Bookmakers: Graphix Early Readers Presents Jess Keating’s BUNBUN & BONBON

As a tool for literacy,” says David Saylor, publisher of Graphix, “nothing beats the graphic novel.”

It’s a message he will doubtless have to repeat many times. Though graphic novels have been gaining enormous traction, especially in the children’s market, many parents and educators remain wary of them, despite their proven benefits. Through Graphix, the imprint at Scholastic dedicated to graphic novel publishing, Saylor is out to change some of those perceptions. With its latest line, his team is targeting an age group that the format seems tailor-made for: early readers.

Saylor is well aware of the concerns that many people still have about graphic novels. “I know that some parents think that they’re a quick read and that therefore they don’t have value or that their kids aren’t learning,” he says. “But the reality is that graphic novels expand vocabulary and improve reading comprehension, and they’re books that kids do return to over and over again.”

Scholastic began publishing graphic novels for younger readers (ages 7 to 10) several years ago, first with Aron Nels Steinke’s Mr. Wolf’s Class series and, later, Owly, by Andy Runton, and the graphic novel adaptation of the Baby-sitters Little Sister series. But this fall marks the publisher’s first effort at expanding this line with a few brand new series. Jess Keating’s Bunbun & Bonbon: Fancy Friends is set to publish this September, alongside Kevin Sherry’s Squidding Around: Fish Feud. Bunbun & Bonbon tells the tale of a delightfully adorable rabbit who is sadly lacking in friends until a chance encounter with an anthropomorphic candy. It’s a high-energy, wildly entertaining romp that contains all the hallmarks of a Scholastic title. “I’m always looking for things that kids feel like were written for them: high-interest subject matter, beautiful artwork, great storytelling,” Saylor says. “The kind of books, I guess, that I would have loved when I was a kid.”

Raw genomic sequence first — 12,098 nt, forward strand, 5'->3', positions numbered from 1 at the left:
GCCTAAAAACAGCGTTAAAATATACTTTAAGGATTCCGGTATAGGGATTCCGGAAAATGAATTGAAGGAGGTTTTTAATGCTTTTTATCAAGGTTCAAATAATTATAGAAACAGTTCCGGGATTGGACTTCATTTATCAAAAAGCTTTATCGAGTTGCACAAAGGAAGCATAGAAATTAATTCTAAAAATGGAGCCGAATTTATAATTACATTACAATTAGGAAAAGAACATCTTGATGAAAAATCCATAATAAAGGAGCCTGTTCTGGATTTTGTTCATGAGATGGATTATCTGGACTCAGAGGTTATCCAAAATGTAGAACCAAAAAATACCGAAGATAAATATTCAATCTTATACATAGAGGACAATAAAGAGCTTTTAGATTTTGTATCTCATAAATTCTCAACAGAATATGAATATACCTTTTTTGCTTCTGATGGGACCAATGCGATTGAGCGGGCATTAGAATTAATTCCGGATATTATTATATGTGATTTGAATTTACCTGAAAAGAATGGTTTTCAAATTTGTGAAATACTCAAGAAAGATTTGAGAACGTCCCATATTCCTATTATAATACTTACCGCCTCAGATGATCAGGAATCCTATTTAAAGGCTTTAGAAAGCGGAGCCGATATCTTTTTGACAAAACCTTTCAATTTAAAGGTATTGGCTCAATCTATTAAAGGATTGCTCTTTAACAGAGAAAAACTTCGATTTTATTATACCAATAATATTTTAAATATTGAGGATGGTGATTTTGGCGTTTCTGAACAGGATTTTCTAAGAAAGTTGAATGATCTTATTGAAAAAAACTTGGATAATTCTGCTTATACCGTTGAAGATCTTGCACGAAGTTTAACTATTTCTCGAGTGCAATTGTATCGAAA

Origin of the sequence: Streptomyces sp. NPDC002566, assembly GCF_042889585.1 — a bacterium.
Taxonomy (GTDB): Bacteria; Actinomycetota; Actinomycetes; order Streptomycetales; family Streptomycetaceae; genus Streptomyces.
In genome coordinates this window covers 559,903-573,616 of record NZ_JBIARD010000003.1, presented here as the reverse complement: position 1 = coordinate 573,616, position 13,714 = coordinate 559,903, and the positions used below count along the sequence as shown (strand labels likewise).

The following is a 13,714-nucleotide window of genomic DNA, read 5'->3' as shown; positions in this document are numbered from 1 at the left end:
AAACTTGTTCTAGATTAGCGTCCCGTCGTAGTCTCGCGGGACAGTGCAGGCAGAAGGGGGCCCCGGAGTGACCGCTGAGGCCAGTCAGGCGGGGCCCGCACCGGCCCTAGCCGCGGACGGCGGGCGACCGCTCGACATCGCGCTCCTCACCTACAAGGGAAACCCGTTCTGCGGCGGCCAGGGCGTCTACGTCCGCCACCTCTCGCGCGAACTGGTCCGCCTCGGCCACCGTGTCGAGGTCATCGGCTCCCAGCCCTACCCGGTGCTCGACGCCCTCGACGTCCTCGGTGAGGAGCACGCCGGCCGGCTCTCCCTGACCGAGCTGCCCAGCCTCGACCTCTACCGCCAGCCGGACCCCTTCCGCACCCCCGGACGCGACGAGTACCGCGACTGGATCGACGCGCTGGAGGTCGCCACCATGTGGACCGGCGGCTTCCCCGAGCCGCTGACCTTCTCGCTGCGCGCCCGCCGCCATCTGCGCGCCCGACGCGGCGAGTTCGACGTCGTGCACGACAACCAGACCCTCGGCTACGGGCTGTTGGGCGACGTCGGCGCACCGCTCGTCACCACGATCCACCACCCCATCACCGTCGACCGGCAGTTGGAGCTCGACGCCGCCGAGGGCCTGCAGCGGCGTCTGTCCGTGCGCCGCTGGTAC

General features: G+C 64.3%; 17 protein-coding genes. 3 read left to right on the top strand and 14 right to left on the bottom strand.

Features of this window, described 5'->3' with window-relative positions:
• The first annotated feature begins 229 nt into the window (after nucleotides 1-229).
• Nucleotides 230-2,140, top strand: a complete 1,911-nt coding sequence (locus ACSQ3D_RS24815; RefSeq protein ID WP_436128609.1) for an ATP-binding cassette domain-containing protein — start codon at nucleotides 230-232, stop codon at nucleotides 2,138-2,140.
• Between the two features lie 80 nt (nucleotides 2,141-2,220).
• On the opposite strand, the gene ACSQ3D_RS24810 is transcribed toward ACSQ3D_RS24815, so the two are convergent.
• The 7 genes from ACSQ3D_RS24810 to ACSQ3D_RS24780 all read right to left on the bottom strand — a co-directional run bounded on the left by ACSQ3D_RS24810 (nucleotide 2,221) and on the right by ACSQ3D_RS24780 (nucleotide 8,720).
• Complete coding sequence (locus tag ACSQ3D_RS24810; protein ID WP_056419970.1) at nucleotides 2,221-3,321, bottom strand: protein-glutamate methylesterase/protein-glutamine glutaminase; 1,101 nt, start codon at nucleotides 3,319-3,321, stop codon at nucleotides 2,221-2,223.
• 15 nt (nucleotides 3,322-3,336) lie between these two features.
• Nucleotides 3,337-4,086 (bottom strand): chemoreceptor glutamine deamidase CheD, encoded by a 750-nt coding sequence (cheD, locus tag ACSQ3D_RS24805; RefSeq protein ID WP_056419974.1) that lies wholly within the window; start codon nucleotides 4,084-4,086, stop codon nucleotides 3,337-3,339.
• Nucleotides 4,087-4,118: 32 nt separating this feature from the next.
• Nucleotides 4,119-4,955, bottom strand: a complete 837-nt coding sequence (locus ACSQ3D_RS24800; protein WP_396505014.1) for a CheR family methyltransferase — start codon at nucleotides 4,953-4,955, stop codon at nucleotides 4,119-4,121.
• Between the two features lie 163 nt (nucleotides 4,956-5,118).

Bunbun & Bonbon

Bunbun and Bonbon’s first outing is a story that’s ideal for early readers in many ways. The two friends’ adventures are told in a series of uncomplicated vignettes, Frog and Toad–style: they meet and become friends, they learn fancy words and throw a fancy party, they declare they will have donuts for lunch. The art is bright and bold, the clear text is paired with visual cues, and page turns are utilized for humor to great effect. “I think that the graphic novel format is just so perfect for so many kids,” author-illustrator Jess Keating says. “It allows kids to be there every step of the way. And graphic novels are just an incredible tool for visual vocabulary and language.” 

But even more than that, Keating has her finger on the pulse of what makes an early reader, well, a reader. “No matter how old you are, you understand the concept of friendship, or gratitude, or love,” she says, “and especially of what it means to be curious. Curiosity is probably one of the common threads through the books because there’s such a place in this world for joyful curiosity.” 

Saylor agrees and notes that, while a lot of younger kids are curious about graphic novels, they haven’t always had books available to them. “It can feel a little intimidating if you’re reading books that aren’t quite meant for you. You might feel a little lost. We wanted to give younger kids something that will make them feel like successful and powerful readers.”

That meant creating titles that, while they have the literacy features that will work for early and emerging readers, will also appeal to them: high-interest, funny books. For her part, Keating finds joy in the humor. “One of my favorite parts of graphic novels is that the end result is greater than the sum of their parts,” she says. “There’s a connection between humor, text, and visuals that tells a story in such a unique way that no other format can accomplish. Kids gain confidence as readers because of that interplay of parts, in a world that feels very much for them.“

For both publisher and creator, figuring out the best way to meet early readers where they are is a balancing act. Keating says her approach is to keep an open mind: “I’m always trying to ask and answer questions about the world around us, through ourselves and friendships and relationships. I try to keep that open curiosity about the world.” Since new readers are often approaching the world with that same mindset, it seems like that’s the right place to start.

This interview, which appears in a supplement to our July issue, is sponsored by Scholastic.



About the Author:

Maggie Reagan works for Booklist as an associate editor in the Books for Youth department. In addition to the required love of reading, she is also an adventure junkie, animal hugger, and stringed-instrument enthusiast. Follow her on Twitter @MagdalenaRayGun.

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